Moise Roche listening to a research participant

'I hope we can change the narrative': Improving dementia support for Black communities

For Black communities in the UK there is a greater risk of dementia, but support is typically accessed later in the journey. Alzheimer's Society is funding researcher Moïse Roche to understand the cultural factors behind these statistics, and how dementia services can meet the needs of Black African and Black Caribbean people.

Moïse Roche grew up in Guadeloupe, before moving to the UK in 1993. He worked in tourism, then IT, before returning to higher education where his interest in dementia began.

Studying Psychology at City University, Moïse wrote his final year dissertation about memory. This set him on a path to learning more about dementia and, later, its relationship to ethnicity.

After completing his degree, Moïse started volunteering with Alzheimer's Society in 2013. He worked as a dementia adviser and as a community engagement officer.

Alzheimer's Society is funding his latest research project, which seeks to understand how dementia services can better meet the needs of Black African and Black Caribbean people.

This sorely under-researched area is especially important given the facts:

3 key facts about dementia for Black African and Black Caribbean people in the UK:

  1. Black African and Black Caribbean people are more likely to develop dementia and at younger ages than White people.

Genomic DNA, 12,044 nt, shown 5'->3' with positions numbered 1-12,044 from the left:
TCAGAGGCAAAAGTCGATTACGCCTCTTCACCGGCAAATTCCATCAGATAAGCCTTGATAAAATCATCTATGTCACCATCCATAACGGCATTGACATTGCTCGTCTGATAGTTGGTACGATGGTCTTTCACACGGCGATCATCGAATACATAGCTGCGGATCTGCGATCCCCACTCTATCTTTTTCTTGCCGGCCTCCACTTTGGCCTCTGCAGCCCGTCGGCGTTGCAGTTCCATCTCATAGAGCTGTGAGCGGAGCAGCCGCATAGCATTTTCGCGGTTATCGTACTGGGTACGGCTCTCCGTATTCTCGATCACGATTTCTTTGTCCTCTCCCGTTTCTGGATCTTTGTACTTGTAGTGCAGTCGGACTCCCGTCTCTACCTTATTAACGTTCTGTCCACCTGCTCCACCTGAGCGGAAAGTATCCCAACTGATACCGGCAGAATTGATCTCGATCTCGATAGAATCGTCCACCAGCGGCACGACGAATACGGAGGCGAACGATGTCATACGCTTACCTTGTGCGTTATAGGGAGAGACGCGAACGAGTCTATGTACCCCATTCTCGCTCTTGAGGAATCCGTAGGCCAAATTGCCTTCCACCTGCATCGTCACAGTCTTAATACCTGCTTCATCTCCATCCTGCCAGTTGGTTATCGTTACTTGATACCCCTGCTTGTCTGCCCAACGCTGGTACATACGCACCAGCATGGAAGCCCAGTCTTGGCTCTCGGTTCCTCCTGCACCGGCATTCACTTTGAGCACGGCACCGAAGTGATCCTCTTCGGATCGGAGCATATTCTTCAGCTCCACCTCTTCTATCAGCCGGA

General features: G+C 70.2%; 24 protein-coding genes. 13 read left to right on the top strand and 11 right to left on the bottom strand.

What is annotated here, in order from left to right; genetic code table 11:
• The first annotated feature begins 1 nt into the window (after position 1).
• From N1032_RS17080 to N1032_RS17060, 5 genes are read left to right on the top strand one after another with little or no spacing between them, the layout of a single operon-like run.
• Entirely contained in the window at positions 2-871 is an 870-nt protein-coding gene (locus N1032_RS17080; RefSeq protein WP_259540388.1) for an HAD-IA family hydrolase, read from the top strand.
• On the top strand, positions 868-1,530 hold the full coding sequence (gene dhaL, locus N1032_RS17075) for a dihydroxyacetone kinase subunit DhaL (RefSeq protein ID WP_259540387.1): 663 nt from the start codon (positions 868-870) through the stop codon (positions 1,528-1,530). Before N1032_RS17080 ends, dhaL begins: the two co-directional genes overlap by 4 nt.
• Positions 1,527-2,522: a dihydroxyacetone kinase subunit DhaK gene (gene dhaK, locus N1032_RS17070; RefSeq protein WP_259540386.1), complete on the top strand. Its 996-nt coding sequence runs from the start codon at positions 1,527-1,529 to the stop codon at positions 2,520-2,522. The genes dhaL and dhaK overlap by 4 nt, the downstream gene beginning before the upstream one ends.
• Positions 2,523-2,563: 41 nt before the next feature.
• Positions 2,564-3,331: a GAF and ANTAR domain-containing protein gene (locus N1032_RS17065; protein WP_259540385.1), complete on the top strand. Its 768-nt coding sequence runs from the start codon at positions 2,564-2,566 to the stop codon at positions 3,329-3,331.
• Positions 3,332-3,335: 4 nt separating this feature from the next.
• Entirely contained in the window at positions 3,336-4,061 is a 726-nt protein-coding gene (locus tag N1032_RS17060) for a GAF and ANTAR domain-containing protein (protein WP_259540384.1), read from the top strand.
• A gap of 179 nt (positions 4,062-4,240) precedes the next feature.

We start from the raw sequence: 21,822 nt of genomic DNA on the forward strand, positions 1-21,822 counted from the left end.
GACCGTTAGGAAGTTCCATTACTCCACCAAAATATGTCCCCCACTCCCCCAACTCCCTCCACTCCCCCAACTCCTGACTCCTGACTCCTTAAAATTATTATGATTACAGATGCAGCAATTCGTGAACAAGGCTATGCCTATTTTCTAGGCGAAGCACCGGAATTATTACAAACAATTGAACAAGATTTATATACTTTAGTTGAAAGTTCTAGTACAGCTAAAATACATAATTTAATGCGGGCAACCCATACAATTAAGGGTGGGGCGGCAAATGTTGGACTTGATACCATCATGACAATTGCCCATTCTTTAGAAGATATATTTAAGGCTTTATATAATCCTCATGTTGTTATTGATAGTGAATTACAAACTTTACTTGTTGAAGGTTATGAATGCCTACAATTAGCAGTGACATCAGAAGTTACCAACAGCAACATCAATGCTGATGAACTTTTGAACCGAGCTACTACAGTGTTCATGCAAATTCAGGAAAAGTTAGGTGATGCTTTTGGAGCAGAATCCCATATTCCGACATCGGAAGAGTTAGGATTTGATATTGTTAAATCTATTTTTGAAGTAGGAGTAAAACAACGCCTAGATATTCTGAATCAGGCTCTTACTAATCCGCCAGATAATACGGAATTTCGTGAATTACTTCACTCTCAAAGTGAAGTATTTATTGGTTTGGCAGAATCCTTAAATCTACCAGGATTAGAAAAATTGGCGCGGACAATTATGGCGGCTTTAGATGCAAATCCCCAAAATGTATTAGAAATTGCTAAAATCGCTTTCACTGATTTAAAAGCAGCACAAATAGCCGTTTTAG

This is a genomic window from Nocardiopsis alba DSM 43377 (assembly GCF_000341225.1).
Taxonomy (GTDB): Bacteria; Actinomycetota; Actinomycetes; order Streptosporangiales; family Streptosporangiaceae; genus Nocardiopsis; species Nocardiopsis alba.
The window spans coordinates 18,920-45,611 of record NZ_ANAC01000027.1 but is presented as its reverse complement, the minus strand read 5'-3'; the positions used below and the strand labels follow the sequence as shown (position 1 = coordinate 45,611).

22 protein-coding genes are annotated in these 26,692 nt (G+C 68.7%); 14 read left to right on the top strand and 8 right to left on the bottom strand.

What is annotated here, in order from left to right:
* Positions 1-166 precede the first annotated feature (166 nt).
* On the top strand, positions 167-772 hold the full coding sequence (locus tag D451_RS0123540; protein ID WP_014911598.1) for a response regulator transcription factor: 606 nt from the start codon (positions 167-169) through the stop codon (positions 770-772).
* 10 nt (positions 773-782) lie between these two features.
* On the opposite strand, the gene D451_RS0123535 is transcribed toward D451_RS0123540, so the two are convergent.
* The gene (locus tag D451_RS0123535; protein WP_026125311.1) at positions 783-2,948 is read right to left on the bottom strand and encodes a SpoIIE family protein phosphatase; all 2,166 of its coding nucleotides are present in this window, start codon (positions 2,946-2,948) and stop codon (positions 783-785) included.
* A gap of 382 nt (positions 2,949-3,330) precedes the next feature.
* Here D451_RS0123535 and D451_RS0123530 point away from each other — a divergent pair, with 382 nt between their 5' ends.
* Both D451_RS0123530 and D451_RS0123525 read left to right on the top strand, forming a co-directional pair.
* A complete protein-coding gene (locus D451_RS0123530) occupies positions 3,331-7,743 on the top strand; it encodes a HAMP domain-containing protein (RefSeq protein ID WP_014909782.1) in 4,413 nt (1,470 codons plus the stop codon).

2. Black African and Black Caribbean people tend to access dementia services much later on, when they are in crisis or no longer able to cope alone.   
  3. Black African and Black Caribbean people are also less likely to receive drug treatments, take part in dementia research studies or move into a care home.  

The access problem

While working with Alzheimer's Society in the culturally diverse boroughs of Lambeth and Wandsworth, Moïse soon noticed these worrying patterns of who wasn't accessing dementia support.

‘What became strikingly apparent at the time was an almost complete invisibility of people from Black backgrounds (African, Caribbean, and other Black) and South Asians making use of the service and support available.'

‘I was also surprised to see nearly no illustration or people representing these populations in (or on the cover) of the printed materials available at the Society. I remember raising the question with the managers at the two offices where I volunteered.’